Francisco Franco ‘s remains of Spanish dictator are being moved from a vast mausoleum to a low-key grave, 44 years after his elaborate funeral.
Thursday’s long-awaited relocation fulfils a key pledge of the socialist government, which said Spain should not continue to glorify a fascist who ruled the country for nearly four decades.
His family unsuccessfully challenged the reburial in the courts.
The Franco era continues to haunt Spain, now a robust democracy.
Family members are present to witness the ceremony at the Valley of the Fallen, a national monument and basilica carved into a mountain about 50km (30 miles) from Madrid that was built in the Franco era.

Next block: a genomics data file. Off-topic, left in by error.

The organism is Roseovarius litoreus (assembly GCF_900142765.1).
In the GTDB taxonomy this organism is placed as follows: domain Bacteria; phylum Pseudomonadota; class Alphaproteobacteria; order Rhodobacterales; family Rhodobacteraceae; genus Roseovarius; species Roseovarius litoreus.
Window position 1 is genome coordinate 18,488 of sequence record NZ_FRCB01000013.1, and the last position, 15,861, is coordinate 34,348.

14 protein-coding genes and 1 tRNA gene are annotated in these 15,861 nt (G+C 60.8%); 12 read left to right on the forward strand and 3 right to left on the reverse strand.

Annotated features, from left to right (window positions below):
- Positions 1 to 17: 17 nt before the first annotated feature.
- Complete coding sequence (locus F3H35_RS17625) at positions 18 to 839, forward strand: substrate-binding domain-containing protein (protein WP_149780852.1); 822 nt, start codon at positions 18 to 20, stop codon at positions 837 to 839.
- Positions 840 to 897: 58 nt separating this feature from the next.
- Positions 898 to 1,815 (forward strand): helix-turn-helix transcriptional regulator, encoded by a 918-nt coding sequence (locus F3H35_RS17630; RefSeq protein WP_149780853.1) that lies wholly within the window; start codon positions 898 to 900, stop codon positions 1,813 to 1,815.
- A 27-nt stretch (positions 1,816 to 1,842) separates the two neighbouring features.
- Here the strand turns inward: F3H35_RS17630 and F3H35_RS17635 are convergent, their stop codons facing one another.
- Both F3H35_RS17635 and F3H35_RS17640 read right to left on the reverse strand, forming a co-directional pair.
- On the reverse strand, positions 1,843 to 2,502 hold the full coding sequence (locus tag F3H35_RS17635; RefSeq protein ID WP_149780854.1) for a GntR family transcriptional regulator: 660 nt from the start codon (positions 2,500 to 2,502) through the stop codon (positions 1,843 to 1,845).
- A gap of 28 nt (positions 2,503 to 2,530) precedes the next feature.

The remains will be moved by helicopter.
Prime Minister Pedro Sánchez said the exhumation was “a great victory for dignity, memory, justice and reparation – and thus for Spanish democracy”.
Only a few people are being allowed to attend the event, which is taking place under high security. They include the justice minister, an expert in forensics, a priest and 22 descendants of Francisco Franco. Media are excluded but more than 200 journalists are near the site.
As part of the ceremony, a crane will need to lift a concrete slab weighing 1,500kg that covers the coffin. In total, the exhumation and re-burial will cost about €63,000 (£54,000; $70,000).
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